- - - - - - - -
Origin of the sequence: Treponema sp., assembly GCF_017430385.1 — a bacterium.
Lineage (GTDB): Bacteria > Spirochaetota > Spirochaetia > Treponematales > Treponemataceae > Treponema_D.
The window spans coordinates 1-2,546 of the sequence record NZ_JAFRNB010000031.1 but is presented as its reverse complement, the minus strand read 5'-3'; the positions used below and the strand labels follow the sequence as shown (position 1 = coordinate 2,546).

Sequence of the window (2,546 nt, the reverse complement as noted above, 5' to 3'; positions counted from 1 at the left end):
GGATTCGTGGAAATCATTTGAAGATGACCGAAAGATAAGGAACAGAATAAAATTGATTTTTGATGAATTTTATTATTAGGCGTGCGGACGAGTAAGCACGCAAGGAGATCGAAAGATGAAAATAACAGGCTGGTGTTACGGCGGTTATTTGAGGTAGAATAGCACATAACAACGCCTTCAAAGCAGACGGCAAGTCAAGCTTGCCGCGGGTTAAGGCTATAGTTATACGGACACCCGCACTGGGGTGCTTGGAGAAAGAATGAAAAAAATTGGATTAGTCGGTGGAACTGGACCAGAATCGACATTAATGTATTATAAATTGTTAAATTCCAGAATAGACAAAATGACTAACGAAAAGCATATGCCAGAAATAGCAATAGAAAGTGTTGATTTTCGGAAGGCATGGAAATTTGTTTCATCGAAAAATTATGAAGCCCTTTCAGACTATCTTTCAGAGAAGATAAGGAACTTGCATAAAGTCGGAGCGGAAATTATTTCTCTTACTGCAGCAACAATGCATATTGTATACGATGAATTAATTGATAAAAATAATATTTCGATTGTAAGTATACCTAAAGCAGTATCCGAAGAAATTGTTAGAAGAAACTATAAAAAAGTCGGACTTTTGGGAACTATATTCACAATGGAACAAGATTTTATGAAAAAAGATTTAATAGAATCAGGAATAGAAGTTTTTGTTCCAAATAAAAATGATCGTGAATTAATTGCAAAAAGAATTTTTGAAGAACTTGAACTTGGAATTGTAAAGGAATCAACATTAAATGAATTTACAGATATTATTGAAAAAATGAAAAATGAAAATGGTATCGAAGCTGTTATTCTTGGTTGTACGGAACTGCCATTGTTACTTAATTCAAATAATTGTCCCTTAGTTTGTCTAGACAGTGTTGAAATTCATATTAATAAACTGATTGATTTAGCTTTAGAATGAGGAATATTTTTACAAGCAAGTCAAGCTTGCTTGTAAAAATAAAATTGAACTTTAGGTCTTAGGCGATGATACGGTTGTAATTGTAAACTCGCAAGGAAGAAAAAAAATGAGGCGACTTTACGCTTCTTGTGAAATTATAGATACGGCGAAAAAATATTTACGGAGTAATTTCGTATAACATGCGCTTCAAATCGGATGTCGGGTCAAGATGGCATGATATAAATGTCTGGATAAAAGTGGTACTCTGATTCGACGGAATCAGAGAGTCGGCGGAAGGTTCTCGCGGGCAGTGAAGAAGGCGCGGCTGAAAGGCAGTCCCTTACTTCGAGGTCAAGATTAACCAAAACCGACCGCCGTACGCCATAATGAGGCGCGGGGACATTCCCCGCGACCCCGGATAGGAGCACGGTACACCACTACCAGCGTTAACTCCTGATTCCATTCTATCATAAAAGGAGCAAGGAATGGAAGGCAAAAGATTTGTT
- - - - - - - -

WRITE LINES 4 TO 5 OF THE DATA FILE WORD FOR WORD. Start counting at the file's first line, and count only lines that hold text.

Sequence of the window (2,546 nt, the reverse complement as noted above, 5' to 3'; positions counted from 1 at the left end):
GGATTCGTGGAAATCATTTGAAGATGACCGAAAGATAAGGAACAGAATAAAATTGATTTTTGATGAATTTTATTATTAGGCGTGCGGACGAGTAAGCACGCAAGGAGATCGAAAGATGAAAATAACAGGCTGGTGTTACGGCGGTTATTTGAGGTAGAATAGCACATAACAACGCCTTCAAAGCAGACGGCAAGTCAAGCTTGCCGCGGGTTAAGGCTATAGTTATACGGACACCCGCACTGGGGTGCTTGGAGAAAGAATGAAAAAAATTGGATTAGTCGGTGGAACTGGACCAGAATCGACATTAATGTATTATAAATTGTTAAATTCCAGAATAGACAAAATGACTAACGAAAAGCATATGCCAGAAATAGCAATAGAAAGTGTTGATTTTCGGAAGGCATGGAAATTTGTTTCATCGAAAAATTATGAAGCCCTTTCAGACTATCTTTCAGAGAAGATAAGGAACTTGCATAAAGTCGGAGCGGAAATTATTTCTCTTACTGCAGCAACAATGCATATTGTATACGATGAATTAATTGATAAAAATAATATTTCGATTGTAAGTATACCTAAAGCAGTATCCGAAGAAATTGTTAGAAGAAACTATAAAAAAGTCGGACTTTTGGGAACTATATTCACAATGGAACAAGATTTTATGAAAAAAGATTTAATAGAATCAGGAATAGAAGTTTTTGTTCCAAATAAAAATGATCGTGAATTAATTGCAAAAAGAATTTTTGAAGAACTTGAACTTGGAATTGTAAAGGAATCAACATTAAATGAATTTACAGATATTATTGAAAAAATGAAAAATGAAAATGGTATCGAAGCTGTTATTCTTGGTTGTACGGAACTGCCATTGTTACTTAATTCAAATAATTGTCCCTTAGTTTGTCTAGACAGTGTTGAAATTCATATTAATAAACTGATTGATTTAGCTTTAGAATGAGGAATATTTTTACAAGCAAGTCAAGCTTGCTTGTAAAAATAAAATTGAACTTTAGGTCTTAGGCGATGATACGGTTGTAATTGTAAACTCGCAAGGAAGAAAAAAAATGAGGCGACTTTACGCTTCTTGTGAAATTATAGATACGGCGAAAAAATATTTACGGAGTAATTTCGTATAACATGCGCTTCAAATCGGATGTCGGGTCAAGATGGCATGATATAAATGTCTGGATAAAAGTGGTACTCTGATTCGACGGAATCAGAGAGTCGGCGGAAGGTTCTCGCGGGCAGTGAAGAAGGCGCGGCTGAAAGGCAGTCCCTTACTTCGAGGTCAAGATTAACCAAAACCGACCGCCGTACGCCATAATGAGGCGCGGGGACATTCCCCGCGACCCCGGATAGGAGCACGGTACACCACTACCAGCGTTAACTCCTGATTCCATTCTATCATAAAAGGAGCAAGGAATGGAAGGCAAAAGATTTGTT